The appellate court held that Dr. Raphael’s testimony was relevant and admissible. The expert’s opinion did not suggest that a passenger’s obesity is a defense when a design defect is found to exist. Nor did it encourage the jury to think that Toyota had no duty to design cars that would be reasonable for obese persons. The eggshell plaintiff rule “comes into play” when the plaintiff proves that defendant is liable for wrongful conduct and that conduct caused at least some injury to plaintiff. At that point, the rule “imposes liability for the full extent of those injuries, not merely those that were foreseeable to the defendant.”5

Dr. Raphael’s testimony did not imply, nor did Toyota argue, that plaintiff’s predisposition to injury precluded Toyota’s liability for a defective design. “The references to obesity were not accusatory.” Thus, the trial judge’s allowance of Raphael’s testimony was correct. The appellate court then turned to plaintiff’s argument that her request for an eggshell jury instruction was wrongfully rejected. The court of appeals said there is no apparent reason why an eggshell plaintiff instruction should not be given in an enhanced injury case. Thus, if the Lexus were defective and the defect caused at least some of plaintiff’s injuries by failing to protect her, it would make sense to instruct the jury to consider all of her enhanced injuries, even if they were greater than injuries that a person of normal weight would have incurred in the same circumstances.6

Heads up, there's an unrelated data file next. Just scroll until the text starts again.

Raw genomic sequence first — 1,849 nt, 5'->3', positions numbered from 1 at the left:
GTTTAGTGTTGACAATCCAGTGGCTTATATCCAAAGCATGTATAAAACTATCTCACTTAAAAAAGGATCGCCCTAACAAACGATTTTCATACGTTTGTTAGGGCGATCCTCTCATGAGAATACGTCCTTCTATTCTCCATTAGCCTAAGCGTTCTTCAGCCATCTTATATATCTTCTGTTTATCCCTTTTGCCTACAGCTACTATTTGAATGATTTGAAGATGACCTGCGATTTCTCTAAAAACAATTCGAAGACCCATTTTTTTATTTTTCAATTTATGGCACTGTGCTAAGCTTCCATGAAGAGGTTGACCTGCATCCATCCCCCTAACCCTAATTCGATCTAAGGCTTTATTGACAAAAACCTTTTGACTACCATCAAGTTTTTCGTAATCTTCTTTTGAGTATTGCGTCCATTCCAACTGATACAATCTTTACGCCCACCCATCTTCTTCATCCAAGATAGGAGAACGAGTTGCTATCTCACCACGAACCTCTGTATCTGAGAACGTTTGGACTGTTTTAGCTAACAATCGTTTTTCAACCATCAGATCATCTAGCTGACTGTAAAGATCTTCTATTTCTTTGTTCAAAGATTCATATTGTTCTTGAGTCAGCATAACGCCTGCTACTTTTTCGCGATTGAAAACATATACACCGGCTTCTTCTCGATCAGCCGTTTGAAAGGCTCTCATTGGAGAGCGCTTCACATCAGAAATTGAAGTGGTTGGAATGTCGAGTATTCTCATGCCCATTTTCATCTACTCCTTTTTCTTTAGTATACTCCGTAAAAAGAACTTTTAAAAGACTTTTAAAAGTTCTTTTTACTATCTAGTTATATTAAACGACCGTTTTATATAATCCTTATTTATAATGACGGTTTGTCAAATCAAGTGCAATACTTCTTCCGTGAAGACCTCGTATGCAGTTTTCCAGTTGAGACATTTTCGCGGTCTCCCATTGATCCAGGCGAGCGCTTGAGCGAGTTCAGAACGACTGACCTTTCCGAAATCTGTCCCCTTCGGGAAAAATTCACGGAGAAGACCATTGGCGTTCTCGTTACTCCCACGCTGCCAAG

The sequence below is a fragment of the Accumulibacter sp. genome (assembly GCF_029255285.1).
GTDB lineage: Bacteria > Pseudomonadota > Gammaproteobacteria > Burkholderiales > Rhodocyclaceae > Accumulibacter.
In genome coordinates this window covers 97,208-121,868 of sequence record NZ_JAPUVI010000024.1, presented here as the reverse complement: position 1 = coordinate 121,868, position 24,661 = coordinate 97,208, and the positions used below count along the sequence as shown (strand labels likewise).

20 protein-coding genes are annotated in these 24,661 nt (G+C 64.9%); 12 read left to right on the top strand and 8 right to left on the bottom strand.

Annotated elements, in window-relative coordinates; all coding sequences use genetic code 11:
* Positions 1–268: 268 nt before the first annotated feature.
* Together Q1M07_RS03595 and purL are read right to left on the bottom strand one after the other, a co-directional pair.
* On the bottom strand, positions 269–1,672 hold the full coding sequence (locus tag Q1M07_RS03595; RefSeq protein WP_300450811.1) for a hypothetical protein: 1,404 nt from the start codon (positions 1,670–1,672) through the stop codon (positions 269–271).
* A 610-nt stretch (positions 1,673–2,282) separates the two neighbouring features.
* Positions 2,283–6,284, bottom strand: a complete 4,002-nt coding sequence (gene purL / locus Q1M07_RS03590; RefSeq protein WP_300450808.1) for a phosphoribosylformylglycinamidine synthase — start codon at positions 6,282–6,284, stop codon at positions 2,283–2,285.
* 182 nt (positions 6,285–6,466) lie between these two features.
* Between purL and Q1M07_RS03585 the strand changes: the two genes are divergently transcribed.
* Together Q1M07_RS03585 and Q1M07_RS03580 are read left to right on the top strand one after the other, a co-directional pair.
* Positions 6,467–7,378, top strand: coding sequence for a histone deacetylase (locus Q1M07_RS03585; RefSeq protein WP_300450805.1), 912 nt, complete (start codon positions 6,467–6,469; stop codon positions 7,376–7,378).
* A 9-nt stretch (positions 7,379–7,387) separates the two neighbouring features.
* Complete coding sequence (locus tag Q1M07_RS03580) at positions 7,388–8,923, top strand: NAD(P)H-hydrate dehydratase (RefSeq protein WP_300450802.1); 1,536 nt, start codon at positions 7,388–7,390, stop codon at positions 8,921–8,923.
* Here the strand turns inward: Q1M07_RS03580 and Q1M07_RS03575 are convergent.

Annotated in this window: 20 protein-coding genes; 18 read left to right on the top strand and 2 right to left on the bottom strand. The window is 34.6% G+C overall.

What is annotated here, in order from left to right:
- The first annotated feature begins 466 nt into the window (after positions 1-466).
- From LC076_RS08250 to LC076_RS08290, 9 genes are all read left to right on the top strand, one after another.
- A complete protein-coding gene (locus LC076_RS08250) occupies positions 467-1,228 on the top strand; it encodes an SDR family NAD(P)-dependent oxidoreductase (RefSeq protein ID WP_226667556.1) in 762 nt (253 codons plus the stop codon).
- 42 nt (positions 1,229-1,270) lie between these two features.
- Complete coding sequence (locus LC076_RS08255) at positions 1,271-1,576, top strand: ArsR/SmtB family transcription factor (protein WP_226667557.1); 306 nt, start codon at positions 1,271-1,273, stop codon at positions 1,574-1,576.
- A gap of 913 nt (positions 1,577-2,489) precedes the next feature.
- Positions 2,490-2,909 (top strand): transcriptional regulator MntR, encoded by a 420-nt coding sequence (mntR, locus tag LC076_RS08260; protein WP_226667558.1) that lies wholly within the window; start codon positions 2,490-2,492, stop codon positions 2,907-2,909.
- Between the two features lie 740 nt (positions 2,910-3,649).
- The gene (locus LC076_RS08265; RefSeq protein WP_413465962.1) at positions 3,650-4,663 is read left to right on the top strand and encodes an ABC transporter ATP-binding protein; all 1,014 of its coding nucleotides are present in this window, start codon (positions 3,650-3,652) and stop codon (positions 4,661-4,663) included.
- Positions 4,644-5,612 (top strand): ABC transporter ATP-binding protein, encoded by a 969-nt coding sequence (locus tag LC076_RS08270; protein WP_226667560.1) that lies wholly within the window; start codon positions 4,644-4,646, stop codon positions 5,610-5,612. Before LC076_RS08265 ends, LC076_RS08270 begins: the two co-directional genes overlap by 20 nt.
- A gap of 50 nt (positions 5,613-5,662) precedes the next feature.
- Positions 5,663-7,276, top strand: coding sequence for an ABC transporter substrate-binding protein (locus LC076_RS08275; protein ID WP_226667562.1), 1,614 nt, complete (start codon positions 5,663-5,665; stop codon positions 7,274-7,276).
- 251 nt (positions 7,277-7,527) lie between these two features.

Here, however, an eggshell plaintiff instruction would not come into play “unless the jury found Toyota liable for furnishing an unsafe product.” The verdict form with its interrogatories showed the jury did not find the Lexus to be unsafe. As a result, the jury did not reach the next question, whether plaintiff’s injuries were enhanced because the car was unsafe. Thus, denial of the eggshell plaintiff instruction, “if error, was harmless.”7 As is evident from the “if error” language, the Washington Court of Appeals did not definitively settle the question.